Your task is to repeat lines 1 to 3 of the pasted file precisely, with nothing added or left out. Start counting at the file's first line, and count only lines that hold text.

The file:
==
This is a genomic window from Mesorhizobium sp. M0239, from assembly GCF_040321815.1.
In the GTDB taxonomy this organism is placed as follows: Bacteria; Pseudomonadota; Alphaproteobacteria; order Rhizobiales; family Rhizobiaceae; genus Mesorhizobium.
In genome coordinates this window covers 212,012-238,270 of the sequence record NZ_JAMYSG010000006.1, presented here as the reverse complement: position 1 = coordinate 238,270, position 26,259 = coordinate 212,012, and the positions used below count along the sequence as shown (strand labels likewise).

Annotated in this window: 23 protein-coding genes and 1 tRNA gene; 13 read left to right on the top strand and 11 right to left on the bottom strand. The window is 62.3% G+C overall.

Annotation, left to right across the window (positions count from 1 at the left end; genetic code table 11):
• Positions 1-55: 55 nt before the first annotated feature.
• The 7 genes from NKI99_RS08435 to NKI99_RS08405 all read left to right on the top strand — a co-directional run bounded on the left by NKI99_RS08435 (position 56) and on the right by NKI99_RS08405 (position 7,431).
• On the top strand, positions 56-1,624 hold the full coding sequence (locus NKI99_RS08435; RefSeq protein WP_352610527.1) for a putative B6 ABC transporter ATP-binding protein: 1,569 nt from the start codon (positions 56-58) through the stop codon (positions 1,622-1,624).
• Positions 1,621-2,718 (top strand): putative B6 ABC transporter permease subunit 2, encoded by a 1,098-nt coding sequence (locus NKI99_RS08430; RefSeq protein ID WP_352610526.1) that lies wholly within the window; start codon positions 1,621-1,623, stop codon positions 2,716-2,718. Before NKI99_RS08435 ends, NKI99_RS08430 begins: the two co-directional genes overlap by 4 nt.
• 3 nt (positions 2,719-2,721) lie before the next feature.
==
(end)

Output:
This is a genomic window from Mesorhizobium sp. M0239, from assembly GCF_040321815.1.
In the GTDB taxonomy this organism is placed as follows: Bacteria; Pseudomonadota; Alphaproteobacteria; order Rhizobiales; family Rhizobiaceae; genus Mesorhizobium.
In genome coordinates this window covers 212,012-238,270 of the sequence record NZ_JAMYSG010000006.1, presented here as the reverse complement: position 1 = coordinate 238,270, position 26,259 = coordinate 212,012, and the positions used below count along the sequence as shown (strand labels likewise).